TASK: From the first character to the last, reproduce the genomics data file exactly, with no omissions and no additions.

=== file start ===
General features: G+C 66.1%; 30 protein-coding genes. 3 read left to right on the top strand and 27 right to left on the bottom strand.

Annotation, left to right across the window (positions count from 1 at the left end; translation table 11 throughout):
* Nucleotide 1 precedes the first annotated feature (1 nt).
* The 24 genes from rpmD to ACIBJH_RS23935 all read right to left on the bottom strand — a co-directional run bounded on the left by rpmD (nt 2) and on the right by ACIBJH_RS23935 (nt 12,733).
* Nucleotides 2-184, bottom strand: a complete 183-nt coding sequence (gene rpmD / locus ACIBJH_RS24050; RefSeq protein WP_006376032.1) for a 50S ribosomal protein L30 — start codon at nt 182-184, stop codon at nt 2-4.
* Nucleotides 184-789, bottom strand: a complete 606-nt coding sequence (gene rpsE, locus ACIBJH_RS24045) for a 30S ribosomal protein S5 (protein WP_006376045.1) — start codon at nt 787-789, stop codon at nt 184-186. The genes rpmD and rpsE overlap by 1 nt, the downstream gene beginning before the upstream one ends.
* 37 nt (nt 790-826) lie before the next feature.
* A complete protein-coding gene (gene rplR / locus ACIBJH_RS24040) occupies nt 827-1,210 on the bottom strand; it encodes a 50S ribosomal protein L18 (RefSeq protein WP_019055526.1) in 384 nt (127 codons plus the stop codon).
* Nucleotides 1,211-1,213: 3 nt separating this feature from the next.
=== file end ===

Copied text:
General features: G+C 66.1%; 30 protein-coding genes. 3 read left to right on the top strand and 27 right to left on the bottom strand.

Annotation, left to right across the window (positions count from 1 at the left end; translation table 11 throughout):
* Nucleotide 1 precedes the first annotated feature (1 nt).
* The 24 genes from rpmD to ACIBJH_RS23935 all read right to left on the bottom strand — a co-directional run bounded on the left by rpmD (nt 2) and on the right by ACIBJH_RS23935 (nt 12,733).
* Nucleotides 2-184, bottom strand: a complete 183-nt coding sequence (gene rpmD / locus ACIBJH_RS24050; RefSeq protein WP_006376032.1) for a 50S ribosomal protein L30 — start codon at nt 182-184, stop codon at nt 2-4.
* Nucleotides 184-789, bottom strand: a complete 606-nt coding sequence (gene rpsE, locus ACIBJH_RS24045) for a 30S ribosomal protein S5 (protein WP_006376045.1) — start codon at nt 787-789, stop codon at nt 184-186. The genes rpmD and rpsE overlap by 1 nt, the downstream gene beginning before the upstream one ends.
* 37 nt (nt 790-826) lie before the next feature.
* A complete protein-coding gene (gene rplR / locus ACIBJH_RS24040) occupies nt 827-1,210 on the bottom strand; it encodes a 50S ribosomal protein L18 (RefSeq protein WP_019055526.1) in 384 nt (127 codons plus the stop codon).
* Nucleotides 1,211-1,213: 3 nt separating this feature from the next.